Academic journal article The Romanic Review

Waging Loving War: Lucretius and the Poetry of Remy Belleau

Academic journal article The Romanic Review

Waging Loving War: Lucretius and the Poetry of Remy Belleau

Article excerpt

In 1558 Joachim du Bellay completed the first translation of Lucretius into French, twenty-two lines from the beginning of De rerum natura (henceforth DRN), for a collection of ancient sources to accompany Louis Le Roy's translation of Plato's Symposium. This translation is one of a set of texts that demonstrates the Pleiade group's wide-ranging engagement with Lucretius, marking not only its first explicit textual manifestation but also its central themes: poetry, desire, and politics. (1) In this essay I look at the adoption of that tradition in the work of one of the lesser known but most innovative members of the group, Remy Belleau. The other Pleiade poets acknowledged Belleau as the most learned among them. (2) He wrote across traditions and took special pleasure in new and uncommon genres, producing among other things a translation of the Anacreontic odes, a pastoral compilation, a commentary on Ronsard's second book of Amours, sacred eclogues translated from the Song of Songs, poems about assorted small objects, and a collection of poems about precious stones. (3) This essay focuses on the last of these texts, Les Amours et nouveaux eschanges des pierres precieuses (henceforth Pierres), to argue that Belleau was a careful reader of Lucretius whose poetry applies the Latin poet's language of pleasure to questions of politics.

I. Art and State in Belleau and Lucretius

Belleau's poetry provides an excellent case study in how thoroughly sixteenth-century poets responded to Lucretius's demanding vision of poetry's political role. A shrewd reader of Lucretius, Belleau discerns the implications that DRN's forays into the language of pleasure and the genres of love have for politics and poetry. He combines what at first glance appear to be sharply opposed Lucretian treatments of desire in order to articulate a particular vision of French patrimony. (4) For Belleau, working through the text, language, and themes of DRN was a way to propose how poetry could participate in the stabilization and perpetuation of the turbulent French nation, wracked by the Wars of Religion.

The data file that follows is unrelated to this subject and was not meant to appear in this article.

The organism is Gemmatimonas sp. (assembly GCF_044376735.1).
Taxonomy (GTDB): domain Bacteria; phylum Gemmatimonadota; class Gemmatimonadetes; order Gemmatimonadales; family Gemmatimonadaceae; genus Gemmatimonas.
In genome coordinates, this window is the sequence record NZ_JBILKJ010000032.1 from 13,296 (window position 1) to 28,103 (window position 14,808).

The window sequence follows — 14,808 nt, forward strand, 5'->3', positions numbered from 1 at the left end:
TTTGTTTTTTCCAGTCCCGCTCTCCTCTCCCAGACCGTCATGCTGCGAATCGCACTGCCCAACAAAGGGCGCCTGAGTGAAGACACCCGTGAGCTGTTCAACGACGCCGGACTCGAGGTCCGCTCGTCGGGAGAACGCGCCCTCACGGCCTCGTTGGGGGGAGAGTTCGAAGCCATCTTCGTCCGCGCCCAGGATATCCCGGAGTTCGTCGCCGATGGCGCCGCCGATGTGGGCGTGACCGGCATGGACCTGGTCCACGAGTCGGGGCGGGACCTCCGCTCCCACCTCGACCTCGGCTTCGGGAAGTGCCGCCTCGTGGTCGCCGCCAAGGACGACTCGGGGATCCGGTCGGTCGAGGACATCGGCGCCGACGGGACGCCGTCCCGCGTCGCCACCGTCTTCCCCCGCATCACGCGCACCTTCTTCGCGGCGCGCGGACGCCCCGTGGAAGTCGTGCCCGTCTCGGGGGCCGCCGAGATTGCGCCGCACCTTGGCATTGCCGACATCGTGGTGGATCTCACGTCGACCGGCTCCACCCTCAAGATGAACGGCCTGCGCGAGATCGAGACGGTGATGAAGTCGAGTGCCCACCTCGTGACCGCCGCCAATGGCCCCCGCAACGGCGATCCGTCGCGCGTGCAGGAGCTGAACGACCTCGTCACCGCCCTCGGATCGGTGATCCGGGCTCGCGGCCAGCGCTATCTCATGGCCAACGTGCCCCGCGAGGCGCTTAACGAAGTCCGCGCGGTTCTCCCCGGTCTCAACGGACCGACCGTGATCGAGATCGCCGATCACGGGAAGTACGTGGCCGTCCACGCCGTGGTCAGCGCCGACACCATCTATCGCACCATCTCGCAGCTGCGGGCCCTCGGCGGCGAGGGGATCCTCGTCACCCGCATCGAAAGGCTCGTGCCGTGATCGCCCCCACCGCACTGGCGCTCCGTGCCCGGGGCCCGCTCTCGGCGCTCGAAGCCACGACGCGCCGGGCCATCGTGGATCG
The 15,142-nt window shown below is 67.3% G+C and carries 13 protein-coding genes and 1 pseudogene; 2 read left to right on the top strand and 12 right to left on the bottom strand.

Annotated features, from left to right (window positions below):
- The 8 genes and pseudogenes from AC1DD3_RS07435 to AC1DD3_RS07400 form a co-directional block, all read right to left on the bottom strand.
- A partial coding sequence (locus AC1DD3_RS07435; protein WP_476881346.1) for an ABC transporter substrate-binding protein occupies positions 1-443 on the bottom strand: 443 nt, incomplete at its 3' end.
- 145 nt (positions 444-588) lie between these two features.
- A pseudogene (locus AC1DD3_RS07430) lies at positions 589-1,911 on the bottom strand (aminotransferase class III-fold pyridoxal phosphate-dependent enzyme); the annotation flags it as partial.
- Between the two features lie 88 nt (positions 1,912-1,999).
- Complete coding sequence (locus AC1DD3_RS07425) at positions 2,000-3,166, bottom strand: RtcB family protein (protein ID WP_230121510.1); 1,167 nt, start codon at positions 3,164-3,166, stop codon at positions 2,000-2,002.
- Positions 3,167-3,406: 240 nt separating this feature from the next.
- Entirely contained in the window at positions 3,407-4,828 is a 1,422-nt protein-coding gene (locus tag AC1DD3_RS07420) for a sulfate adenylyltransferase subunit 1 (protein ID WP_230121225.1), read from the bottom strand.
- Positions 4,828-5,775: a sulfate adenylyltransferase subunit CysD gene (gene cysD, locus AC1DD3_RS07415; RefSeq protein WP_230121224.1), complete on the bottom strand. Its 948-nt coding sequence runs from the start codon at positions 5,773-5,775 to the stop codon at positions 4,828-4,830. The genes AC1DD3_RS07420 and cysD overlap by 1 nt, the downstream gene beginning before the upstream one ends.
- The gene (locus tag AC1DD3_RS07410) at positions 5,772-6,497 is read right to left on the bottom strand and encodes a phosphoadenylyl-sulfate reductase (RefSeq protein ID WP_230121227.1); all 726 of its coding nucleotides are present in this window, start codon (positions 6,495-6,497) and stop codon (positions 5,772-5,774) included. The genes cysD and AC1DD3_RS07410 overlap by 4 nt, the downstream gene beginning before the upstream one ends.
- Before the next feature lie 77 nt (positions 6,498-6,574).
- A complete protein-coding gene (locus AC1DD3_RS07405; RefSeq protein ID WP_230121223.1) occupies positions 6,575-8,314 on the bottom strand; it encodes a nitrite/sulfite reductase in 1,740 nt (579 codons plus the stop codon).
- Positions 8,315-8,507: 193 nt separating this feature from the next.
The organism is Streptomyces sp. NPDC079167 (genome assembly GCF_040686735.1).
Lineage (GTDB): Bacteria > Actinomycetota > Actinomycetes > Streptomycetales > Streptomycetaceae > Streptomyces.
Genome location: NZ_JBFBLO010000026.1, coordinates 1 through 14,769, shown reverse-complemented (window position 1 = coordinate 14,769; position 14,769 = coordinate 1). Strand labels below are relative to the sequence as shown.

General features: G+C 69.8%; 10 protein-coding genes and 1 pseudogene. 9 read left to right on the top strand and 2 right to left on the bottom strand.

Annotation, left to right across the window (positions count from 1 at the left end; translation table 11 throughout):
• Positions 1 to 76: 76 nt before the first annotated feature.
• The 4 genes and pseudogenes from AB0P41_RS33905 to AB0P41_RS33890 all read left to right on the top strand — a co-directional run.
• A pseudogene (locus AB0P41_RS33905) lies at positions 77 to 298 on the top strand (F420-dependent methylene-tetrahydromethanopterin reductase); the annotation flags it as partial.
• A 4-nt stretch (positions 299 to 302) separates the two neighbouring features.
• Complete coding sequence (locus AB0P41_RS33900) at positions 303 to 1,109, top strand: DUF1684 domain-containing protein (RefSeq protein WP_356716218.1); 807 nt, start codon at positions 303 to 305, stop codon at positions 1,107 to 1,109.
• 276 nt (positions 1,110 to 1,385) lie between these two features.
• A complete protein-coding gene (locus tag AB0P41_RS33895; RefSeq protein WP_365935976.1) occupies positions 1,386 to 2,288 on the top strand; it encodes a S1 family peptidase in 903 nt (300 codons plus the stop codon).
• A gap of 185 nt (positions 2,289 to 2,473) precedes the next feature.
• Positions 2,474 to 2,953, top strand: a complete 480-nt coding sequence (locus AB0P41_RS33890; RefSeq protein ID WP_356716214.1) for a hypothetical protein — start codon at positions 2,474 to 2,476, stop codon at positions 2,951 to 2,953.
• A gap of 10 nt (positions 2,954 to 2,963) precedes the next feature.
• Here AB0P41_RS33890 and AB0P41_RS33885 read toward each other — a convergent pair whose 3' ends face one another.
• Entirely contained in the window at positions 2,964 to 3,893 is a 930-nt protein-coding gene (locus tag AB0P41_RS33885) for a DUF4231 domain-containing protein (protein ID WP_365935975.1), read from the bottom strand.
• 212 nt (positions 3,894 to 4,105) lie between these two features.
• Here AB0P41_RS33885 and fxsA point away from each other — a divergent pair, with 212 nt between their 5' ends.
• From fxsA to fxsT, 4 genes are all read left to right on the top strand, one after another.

Particularly in the Pierres, Belleau uses desire as a master metaphor for both politics and art, drawing inspiration from DRN's persistently erotic tone. But before moving to Belleau's work, we must address how Lucretius modified his Epicurean sources. Expounding Epicurean philosophy in verse, Lucretius had adapted Greek and Latin love lyric traditions to express the central Epicurean concept of ataraxia (mental calm) and its opposite, mental torment, through the tropes and vocabulary of love poetry. In DRN, the frenzies of lust constitute a vocabulary for everything from the cycles of nature (in book 1) to the vagaries of sense perception (book 4). Moreover, Lucretius's recourse to the figure of Venus makes even war and peace subject to desire: the goddess seduces warlike Mars to bring peace to the Romans. Thus--in a departure from Epicurus, who believed that one must remove oneself from the world to achieve ataraxia, an ideal accomplished at his garden school--Lucretius politicizes ataraxia as much as he eroticizes it.' In DRN, ataraxia gains political potency as a concept that can describe national unrest as well as individual turmoil.

In its Renaissance reception, DRN's simultaneously erotic and political treatment of ataraxia yields two plots, ' which map ataraxia and the peaceful state, or conversely, mental disturbance and the warring state, onto romantic scenarios. The first plot takes the form of a conventional courtship, where moderate affection and mutual compatibility yield stability and a healthy family. The second showcases the melancholic lover of Petrarchan verse, the youth whose burning passion usually goes unfulfilled, threatening to destroy him. (6)

The key features of these double plots are also drawn from DRN, specifically the hymn to Venus, which opens book 1, and book 4, with its mutually supporting accounts of vision and lust. …

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